T-Mobile wants to celebrate with you: 5Gin and 5Ginger Beer now available


T-Mobile has something up its sleeve and it has to do with its achievement with its Extended Range 5G. 

As revealed by the Un-Carrier, their Extended Range 5G now covers 300 million people months ahead of schedule. This means that nearly everyone in the country is covered by the network. And in addition to that, their Ultra Capacity 5G covers 150 million individuals. 

“Last year, when we said we’d cover 300 million people with 5G by the end of 2021, people thought we were crazy. Now we’ve blown by that goal SIX MONTHS ahead of schedule, and we won’t stop building the nation’s largest, fastest and most reliable 5G network.” – T-Mobile CEO Mike Sievert said. 

As a way of celebrating this big milestone for the Un-Carrier, T-Mobile has released an actual spirit– through an Ultra Capacity 5Gin (get it?). And since they want to extend the celebration to those who prefer non-alcoholic beverages, they have the Extended Range 5Ginger Beer.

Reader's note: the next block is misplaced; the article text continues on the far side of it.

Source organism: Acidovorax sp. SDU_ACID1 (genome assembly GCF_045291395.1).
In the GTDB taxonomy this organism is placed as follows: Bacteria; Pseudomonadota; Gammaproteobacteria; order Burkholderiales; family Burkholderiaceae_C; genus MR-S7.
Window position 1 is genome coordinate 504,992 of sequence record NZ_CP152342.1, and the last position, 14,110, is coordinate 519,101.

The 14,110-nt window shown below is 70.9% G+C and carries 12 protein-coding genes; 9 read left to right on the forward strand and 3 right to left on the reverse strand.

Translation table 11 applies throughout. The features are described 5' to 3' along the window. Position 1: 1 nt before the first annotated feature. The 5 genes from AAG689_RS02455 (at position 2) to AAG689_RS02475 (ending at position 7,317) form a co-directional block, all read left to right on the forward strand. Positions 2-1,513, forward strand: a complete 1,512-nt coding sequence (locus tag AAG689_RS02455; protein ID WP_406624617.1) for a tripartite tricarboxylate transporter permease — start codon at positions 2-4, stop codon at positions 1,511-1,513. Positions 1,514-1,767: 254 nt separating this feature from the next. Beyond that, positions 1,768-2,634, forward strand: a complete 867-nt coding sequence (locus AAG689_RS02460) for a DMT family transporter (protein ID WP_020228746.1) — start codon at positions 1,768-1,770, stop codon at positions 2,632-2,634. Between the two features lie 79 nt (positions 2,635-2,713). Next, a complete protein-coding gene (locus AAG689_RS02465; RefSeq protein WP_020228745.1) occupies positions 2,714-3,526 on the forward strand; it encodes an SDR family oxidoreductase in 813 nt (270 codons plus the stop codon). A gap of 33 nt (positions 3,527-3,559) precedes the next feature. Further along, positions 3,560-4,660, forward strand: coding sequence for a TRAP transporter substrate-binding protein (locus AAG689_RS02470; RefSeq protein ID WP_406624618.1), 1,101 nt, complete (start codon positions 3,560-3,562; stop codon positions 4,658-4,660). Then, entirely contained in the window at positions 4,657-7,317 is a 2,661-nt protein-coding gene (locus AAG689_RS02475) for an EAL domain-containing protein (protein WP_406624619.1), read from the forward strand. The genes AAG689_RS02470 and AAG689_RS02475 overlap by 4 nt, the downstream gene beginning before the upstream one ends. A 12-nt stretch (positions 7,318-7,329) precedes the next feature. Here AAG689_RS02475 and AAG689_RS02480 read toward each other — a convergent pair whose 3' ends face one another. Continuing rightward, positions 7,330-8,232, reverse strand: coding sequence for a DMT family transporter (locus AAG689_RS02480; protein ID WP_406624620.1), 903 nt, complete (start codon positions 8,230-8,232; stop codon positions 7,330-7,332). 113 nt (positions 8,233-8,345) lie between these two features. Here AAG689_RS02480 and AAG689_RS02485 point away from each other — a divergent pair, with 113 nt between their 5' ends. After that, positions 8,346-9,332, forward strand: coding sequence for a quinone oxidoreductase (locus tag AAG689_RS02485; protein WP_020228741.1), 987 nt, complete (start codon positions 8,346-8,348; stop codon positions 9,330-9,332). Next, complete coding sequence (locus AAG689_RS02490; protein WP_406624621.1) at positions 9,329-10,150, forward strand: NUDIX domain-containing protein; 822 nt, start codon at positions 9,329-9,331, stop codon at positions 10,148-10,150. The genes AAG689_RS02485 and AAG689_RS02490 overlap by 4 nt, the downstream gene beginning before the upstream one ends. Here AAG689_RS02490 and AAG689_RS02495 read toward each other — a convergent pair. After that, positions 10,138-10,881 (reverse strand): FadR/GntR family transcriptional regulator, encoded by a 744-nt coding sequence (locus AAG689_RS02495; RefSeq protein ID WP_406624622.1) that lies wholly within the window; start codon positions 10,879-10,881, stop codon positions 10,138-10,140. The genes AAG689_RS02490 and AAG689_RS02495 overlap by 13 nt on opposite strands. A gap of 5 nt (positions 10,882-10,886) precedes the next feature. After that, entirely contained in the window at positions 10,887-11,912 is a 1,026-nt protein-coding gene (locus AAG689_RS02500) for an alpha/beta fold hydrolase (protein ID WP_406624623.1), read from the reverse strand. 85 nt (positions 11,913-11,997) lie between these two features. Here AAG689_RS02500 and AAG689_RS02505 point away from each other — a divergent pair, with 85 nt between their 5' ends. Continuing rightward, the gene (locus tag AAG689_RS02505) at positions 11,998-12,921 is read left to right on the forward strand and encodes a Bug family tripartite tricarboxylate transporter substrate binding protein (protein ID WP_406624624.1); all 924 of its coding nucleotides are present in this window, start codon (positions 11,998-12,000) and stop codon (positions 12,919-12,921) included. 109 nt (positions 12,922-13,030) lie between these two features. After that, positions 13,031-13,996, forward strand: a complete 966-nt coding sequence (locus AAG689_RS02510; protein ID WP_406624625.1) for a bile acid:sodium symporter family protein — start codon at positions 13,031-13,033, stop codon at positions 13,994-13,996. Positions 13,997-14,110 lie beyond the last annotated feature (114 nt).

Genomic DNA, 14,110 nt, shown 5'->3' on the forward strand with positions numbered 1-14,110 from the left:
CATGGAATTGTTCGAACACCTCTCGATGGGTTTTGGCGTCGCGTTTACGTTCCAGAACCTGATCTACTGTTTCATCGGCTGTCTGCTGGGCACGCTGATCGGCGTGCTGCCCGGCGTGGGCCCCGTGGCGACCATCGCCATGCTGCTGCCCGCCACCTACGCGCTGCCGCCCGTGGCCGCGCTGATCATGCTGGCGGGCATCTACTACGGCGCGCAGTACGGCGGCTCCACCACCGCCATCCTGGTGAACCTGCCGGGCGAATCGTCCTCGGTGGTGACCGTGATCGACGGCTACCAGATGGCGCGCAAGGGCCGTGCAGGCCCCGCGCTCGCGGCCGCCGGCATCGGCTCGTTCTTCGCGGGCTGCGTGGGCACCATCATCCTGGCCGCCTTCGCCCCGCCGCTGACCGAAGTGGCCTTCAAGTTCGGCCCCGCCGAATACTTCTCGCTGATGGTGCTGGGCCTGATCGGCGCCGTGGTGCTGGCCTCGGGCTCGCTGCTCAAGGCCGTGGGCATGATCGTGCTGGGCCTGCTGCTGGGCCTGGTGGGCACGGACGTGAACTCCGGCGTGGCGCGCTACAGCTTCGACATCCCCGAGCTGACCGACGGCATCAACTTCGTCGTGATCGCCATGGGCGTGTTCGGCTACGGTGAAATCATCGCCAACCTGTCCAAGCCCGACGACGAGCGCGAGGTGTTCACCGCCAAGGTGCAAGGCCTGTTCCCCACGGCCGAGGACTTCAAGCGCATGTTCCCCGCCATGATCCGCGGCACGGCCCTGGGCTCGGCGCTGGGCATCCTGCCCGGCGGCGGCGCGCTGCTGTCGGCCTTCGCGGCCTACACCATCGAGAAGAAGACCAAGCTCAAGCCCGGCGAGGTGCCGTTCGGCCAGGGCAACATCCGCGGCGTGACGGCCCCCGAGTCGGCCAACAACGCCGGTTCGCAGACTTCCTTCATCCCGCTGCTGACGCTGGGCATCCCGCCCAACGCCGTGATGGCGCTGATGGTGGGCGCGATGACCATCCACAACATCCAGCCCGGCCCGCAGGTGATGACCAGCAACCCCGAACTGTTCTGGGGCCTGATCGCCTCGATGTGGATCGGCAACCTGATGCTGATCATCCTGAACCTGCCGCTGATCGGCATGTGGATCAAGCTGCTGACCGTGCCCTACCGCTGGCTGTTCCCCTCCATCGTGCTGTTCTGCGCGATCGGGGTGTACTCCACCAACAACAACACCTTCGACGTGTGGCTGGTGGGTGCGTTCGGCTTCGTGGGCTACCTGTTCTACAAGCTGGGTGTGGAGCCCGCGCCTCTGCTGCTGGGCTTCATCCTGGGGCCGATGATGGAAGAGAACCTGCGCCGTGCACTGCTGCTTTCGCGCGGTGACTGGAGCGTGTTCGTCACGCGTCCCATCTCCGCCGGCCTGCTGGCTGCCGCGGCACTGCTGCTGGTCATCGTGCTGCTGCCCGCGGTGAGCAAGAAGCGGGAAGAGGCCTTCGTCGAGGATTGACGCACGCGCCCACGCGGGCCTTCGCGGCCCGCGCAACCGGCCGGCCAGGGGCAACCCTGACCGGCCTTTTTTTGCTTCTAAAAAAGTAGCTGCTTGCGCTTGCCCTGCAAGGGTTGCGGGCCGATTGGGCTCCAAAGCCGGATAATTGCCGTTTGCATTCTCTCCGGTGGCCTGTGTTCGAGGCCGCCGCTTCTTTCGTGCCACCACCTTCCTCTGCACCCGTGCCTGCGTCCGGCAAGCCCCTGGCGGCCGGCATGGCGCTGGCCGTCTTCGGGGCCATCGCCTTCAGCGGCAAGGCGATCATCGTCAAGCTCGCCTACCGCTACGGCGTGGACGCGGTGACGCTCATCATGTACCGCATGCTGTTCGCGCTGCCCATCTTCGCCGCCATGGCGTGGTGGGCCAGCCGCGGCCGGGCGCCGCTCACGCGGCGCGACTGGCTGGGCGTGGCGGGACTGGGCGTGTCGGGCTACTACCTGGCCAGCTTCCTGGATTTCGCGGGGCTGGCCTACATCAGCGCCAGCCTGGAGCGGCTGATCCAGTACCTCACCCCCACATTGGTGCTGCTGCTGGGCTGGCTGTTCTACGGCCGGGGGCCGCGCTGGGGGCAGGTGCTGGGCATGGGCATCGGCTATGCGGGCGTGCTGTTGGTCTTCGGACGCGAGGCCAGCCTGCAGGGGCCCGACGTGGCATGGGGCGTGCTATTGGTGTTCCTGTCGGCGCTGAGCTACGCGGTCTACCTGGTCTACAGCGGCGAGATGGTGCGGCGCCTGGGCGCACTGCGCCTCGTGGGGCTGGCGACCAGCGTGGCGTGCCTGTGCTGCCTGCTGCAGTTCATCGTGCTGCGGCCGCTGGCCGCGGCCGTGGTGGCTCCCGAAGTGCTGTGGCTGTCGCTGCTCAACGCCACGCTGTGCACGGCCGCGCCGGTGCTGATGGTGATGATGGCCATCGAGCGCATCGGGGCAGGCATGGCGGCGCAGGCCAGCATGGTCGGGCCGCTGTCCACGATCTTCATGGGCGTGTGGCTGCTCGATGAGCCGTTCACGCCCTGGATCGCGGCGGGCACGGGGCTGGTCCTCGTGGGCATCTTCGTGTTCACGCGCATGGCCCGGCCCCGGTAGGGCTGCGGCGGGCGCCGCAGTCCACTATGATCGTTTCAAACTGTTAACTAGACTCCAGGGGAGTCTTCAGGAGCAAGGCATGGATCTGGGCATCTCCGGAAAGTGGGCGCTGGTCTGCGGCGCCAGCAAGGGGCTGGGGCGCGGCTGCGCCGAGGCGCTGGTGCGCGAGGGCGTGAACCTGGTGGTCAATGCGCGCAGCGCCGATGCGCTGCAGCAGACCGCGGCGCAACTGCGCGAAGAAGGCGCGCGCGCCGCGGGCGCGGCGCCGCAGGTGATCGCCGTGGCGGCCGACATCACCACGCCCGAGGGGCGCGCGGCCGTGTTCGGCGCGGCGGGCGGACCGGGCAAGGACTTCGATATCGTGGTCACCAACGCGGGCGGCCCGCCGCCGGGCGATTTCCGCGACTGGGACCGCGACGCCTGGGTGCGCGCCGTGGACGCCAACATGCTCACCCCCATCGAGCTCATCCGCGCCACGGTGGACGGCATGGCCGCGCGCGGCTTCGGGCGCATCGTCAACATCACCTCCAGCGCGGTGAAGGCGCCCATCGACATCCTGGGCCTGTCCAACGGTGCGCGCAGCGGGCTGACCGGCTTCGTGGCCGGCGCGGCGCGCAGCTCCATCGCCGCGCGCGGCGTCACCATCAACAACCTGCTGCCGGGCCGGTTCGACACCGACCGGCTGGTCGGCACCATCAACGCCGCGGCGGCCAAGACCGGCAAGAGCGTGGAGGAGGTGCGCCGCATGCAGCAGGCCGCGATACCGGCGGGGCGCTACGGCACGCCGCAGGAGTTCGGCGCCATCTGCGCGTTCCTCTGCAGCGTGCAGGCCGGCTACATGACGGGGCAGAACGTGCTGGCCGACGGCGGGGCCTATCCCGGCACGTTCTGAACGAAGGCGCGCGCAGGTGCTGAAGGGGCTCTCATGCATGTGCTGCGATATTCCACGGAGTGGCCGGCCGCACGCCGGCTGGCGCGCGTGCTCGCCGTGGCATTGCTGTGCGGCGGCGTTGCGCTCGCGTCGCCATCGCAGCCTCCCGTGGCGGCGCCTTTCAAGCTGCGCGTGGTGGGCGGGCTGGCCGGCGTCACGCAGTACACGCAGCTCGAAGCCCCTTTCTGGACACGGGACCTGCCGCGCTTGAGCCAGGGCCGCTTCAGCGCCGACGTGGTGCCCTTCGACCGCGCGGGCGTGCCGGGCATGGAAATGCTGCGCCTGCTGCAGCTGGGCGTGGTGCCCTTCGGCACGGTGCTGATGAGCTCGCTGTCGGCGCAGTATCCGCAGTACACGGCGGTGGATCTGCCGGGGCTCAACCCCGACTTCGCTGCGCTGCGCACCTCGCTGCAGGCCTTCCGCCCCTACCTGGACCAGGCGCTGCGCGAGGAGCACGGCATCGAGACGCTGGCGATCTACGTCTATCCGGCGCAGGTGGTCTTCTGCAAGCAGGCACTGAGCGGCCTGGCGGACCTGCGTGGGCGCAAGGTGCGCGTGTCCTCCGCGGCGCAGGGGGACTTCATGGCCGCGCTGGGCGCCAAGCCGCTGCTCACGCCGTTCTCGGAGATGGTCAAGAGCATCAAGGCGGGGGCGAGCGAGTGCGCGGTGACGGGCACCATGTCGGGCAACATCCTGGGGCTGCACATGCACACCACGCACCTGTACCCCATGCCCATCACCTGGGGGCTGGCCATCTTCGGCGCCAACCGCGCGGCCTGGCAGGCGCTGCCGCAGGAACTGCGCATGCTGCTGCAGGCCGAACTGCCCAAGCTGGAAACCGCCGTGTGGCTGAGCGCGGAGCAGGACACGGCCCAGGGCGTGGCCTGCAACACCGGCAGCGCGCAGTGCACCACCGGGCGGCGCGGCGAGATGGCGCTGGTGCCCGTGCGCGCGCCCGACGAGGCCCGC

“Now, we’re gonna celebrate in a way ONLY T-Mobile would — by bottling the Un-Carrier spirit. Yes, you heard that right. And as we begin to get back to all the things we have missed, it’s time for a celebratory toast with 5Gin and 5Ginger Beer. You know the GIF from The Great Gatsby? That’s me right now. Cheers!” 

T-Mobile is also sharing these beverages with you. You can head over to their website to order a bottle of 5Gin or a six pack of 5Ginger Beer. There are only limited quantities available so make sure to get a bottle soon.  

T-Mobile has tapped on Heritage Distilling Company to help produce the premium 5Gin, which is currently available for $30 a bottle without shipping and taxes. As for the 5Ginger Beer, T-Mobile has partnered with Jones Soda Co. to produce the non-alcoholic beverage. A six-pack costs $10 without shipping and taxes.